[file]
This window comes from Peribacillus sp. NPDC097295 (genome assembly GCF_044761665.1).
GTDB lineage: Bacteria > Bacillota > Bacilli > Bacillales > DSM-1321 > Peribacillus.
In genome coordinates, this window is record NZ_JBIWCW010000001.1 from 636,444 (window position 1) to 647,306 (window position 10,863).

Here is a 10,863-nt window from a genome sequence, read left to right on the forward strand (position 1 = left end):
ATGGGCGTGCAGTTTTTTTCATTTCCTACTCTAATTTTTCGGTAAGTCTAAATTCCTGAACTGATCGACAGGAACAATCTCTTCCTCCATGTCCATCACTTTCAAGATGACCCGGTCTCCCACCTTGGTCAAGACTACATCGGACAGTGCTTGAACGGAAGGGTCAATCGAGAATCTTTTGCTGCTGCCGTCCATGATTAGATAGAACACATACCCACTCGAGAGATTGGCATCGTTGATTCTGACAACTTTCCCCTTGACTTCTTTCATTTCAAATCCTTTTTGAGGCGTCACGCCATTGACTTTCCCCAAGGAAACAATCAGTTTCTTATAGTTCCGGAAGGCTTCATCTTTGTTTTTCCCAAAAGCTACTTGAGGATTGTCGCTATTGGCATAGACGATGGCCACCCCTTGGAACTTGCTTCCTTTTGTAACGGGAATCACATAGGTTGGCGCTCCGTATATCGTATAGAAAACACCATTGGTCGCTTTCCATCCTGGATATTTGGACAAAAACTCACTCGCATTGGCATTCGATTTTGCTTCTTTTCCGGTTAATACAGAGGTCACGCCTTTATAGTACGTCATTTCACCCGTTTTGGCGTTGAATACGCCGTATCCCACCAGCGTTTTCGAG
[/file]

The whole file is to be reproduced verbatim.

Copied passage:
This window comes from Peribacillus sp. NPDC097295 (genome assembly GCF_044761665.1).
GTDB lineage: Bacteria > Bacillota > Bacilli > Bacillales > DSM-1321 > Peribacillus.
In genome coordinates, this window is record NZ_JBIWCW010000001.1 from 636,444 (window position 1) to 647,306 (window position 10,863).

Here is a 10,863-nt window from a genome sequence, read left to right on the forward strand (position 1 = left end):
ATGGGCGTGCAGTTTTTTTCATTTCCTACTCTAATTTTTCGGTAAGTCTAAATTCCTGAACTGATCGACAGGAACAATCTCTTCCTCCATGTCCATCACTTTCAAGATGACCCGGTCTCCCACCTTGGTCAAGACTACATCGGACAGTGCTTGAACGGAAGGGTCAATCGAGAATCTTTTGCTGCTGCCGTCCATGATTAGATAGAACACATACCCACTCGAGAGATTGGCATCGTTGATTCTGACAACTTTCCCCTTGACTTCTTTCATTTCAAATCCTTTTTGAGGCGTCACGCCATTGACTTTCCCCAAGGAAACAATCAGTTTCTTATAGTTCCGGAAGGCTTCATCTTTGTTTTTCCCAAAAGCTACTTGAGGATTGTCGCTATTGGCATAGACGATGGCCACCCCTTGGAACTTGCTTCCTTTTGTAACGGGAATCACATAGGTTGGCGCTCCGTATATCGTATAGAAAACACCATTGGTCGCTTTCCATCCTGGATATTTGGACAAAAACTCACTCGCATTGGCATTCGATTTTGCTTCTTTTCCGGTTAATACAGAGGTCACGCCTTTATAGTACGTCATTTCACCCGTTTTGGCGTTGAATACGCCGTATCCCACCAGCGTTTTCGAG